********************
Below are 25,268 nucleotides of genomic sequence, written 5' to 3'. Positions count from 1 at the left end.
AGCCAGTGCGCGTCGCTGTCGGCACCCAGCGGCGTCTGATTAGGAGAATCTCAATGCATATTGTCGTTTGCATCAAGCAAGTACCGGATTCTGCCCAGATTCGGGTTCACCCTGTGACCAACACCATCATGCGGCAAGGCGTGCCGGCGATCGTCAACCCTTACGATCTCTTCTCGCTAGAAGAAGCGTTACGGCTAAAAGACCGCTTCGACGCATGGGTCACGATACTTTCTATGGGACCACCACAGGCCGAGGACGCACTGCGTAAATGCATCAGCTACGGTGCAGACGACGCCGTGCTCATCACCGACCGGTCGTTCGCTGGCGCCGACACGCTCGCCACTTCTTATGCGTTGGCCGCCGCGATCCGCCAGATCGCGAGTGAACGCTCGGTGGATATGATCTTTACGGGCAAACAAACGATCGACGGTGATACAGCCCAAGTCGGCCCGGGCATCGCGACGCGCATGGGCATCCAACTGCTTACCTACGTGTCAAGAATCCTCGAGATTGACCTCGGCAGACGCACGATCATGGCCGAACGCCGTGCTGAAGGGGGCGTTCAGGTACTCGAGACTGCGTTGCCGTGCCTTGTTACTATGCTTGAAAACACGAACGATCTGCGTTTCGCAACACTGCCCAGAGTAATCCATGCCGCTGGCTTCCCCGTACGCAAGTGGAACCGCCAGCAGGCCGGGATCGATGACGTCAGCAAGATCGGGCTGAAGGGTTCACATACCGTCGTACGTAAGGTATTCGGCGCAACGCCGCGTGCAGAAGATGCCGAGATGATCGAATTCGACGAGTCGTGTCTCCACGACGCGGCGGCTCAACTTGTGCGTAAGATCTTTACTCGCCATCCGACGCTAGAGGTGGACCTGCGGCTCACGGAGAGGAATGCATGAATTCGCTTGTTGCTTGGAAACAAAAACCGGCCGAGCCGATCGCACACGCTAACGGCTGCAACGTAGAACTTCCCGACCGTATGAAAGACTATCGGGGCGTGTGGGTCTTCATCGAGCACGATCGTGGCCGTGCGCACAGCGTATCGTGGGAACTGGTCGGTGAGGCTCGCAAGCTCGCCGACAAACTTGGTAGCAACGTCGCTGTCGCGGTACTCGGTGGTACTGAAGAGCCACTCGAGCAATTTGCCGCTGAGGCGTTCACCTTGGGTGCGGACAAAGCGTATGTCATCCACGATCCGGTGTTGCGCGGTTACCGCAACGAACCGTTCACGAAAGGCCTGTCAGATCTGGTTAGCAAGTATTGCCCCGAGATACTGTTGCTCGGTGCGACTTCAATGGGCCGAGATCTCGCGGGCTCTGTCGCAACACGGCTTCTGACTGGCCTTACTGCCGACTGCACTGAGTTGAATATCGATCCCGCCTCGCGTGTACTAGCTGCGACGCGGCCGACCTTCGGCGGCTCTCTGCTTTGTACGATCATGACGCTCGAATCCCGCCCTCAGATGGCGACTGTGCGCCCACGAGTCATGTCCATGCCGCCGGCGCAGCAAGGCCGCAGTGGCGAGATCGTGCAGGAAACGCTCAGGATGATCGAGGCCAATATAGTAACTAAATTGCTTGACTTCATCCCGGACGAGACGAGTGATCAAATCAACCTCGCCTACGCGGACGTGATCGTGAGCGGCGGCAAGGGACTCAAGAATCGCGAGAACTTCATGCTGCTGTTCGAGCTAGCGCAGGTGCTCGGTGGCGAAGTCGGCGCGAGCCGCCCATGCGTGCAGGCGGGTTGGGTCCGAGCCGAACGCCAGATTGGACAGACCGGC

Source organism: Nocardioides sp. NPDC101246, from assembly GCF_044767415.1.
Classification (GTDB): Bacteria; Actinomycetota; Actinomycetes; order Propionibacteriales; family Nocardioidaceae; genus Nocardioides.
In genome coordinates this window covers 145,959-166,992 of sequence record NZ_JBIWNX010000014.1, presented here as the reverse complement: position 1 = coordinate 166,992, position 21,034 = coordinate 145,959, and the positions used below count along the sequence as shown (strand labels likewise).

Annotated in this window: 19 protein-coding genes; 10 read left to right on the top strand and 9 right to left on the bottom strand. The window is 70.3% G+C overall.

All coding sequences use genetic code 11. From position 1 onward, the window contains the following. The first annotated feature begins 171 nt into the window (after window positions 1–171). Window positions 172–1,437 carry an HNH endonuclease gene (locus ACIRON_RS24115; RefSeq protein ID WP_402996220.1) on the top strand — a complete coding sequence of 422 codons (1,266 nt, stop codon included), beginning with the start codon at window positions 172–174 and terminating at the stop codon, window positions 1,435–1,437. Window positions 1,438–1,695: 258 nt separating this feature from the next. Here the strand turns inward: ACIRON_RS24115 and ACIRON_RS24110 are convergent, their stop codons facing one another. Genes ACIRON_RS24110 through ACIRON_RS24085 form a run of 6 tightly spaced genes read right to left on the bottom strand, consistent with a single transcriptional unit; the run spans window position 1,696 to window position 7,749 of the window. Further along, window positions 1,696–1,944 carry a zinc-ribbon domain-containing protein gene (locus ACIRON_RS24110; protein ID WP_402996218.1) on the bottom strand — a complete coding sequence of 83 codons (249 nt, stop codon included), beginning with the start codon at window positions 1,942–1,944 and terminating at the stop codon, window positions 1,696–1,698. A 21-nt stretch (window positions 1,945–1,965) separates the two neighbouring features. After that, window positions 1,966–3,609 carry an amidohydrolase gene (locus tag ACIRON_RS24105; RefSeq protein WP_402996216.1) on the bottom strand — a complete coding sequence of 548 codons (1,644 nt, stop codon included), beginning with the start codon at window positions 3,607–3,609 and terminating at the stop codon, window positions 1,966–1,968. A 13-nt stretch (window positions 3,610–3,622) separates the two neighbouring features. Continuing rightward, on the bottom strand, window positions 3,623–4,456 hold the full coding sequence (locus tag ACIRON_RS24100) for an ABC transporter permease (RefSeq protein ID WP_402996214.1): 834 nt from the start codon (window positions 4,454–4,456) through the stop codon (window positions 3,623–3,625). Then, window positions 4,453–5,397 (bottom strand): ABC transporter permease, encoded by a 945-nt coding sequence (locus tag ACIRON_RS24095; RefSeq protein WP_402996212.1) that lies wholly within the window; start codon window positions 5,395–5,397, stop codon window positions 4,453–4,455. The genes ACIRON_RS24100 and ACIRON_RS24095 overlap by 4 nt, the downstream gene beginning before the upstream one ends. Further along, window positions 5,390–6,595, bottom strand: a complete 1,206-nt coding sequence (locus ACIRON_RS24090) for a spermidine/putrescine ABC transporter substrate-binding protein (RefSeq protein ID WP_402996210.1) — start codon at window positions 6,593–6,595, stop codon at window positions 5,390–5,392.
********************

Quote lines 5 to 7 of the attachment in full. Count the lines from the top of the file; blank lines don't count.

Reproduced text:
In genome coordinates this window covers 145,959-166,992 of sequence record NZ_JBIWNX010000014.1, presented here as the reverse complement: position 1 = coordinate 166,992, position 21,034 = coordinate 145,959, and the positions used below count along the sequence as shown (strand labels likewise).

Annotated in this window: 19 protein-coding genes; 10 read left to right on the top strand and 9 right to left on the bottom strand. The window is 70.3% G+C overall.

All coding sequences use genetic code 11. From position 1 onward, the window contains the following. The first annotated feature begins 171 nt into the window (after window positions 1–171). Window positions 172–1,437 carry an HNH endonuclease gene (locus ACIRON_RS24115; RefSeq protein ID WP_402996220.1) on the top strand — a complete coding sequence of 422 codons (1,266 nt, stop codon included), beginning with the start codon at window positions 172–174 and terminating at the stop codon, window positions 1,435–1,437. Window positions 1,438–1,695: 258 nt separating this feature from the next. Here the strand turns inward: ACIRON_RS24115 and ACIRON_RS24110 are convergent, their stop codons facing one another. Genes ACIRON_RS24110 through ACIRON_RS24085 form a run of 6 tightly spaced genes read right to left on the bottom strand, consistent with a single transcriptional unit; the run spans window position 1,696 to window position 7,749 of the window. Further along, window positions 1,696–1,944 carry a zinc-ribbon domain-containing protein gene (locus ACIRON_RS24110; protein ID WP_402996218.1) on the bottom strand — a complete coding sequence of 83 codons (249 nt, stop codon included), beginning with the start codon at window positions 1,942–1,944 and terminating at the stop codon, window positions 1,696–1,698. A 21-nt stretch (window positions 1,945–1,965) separates the two neighbouring features. After that, window positions 1,966–3,609 carry an amidohydrolase gene (locus tag ACIRON_RS24105; RefSeq protein WP_402996216.1) on the bottom strand — a complete coding sequence of 548 codons (1,644 nt, stop codon included), beginning with the start codon at window positions 3,607–3,609 and terminating at the stop codon, window positions 1,966–1,968. A 13-nt stretch (window positions 3,610–3,622) separates the two neighbouring features. Continuing rightward, on the bottom strand, window positions 3,623–4,456 hold the full coding sequence (locus tag ACIRON_RS24100) for an ABC transporter permease (RefSeq protein ID WP_402996214.1): 834 nt from the start codon (window positions 4,454–4,456) through the stop codon (window positions 3,623–3,625). Then, window positions 4,453–5,397 (bottom strand): ABC transporter permease, encoded by a 945-nt coding sequence (locus tag ACIRON_RS24095; RefSeq protein WP_402996212.1) that lies wholly within the window; start codon window positions 5,395–5,397, stop codon window positions 4,453–4,455. The genes ACIRON_RS24100 and ACIRON_RS24095 overlap by 4 nt, the downstream gene beginning before the upstream one ends. Further along, window positions 5,390–6,595, bottom strand: a complete 1,206-nt coding sequence (locus ACIRON_RS24090) for a spermidine/putrescine ABC transporter substrate-binding protein (RefSeq protein ID WP_402996210.1) — start codon at window positions 6,593–6,595, stop codon at window positions 5,390–5,392.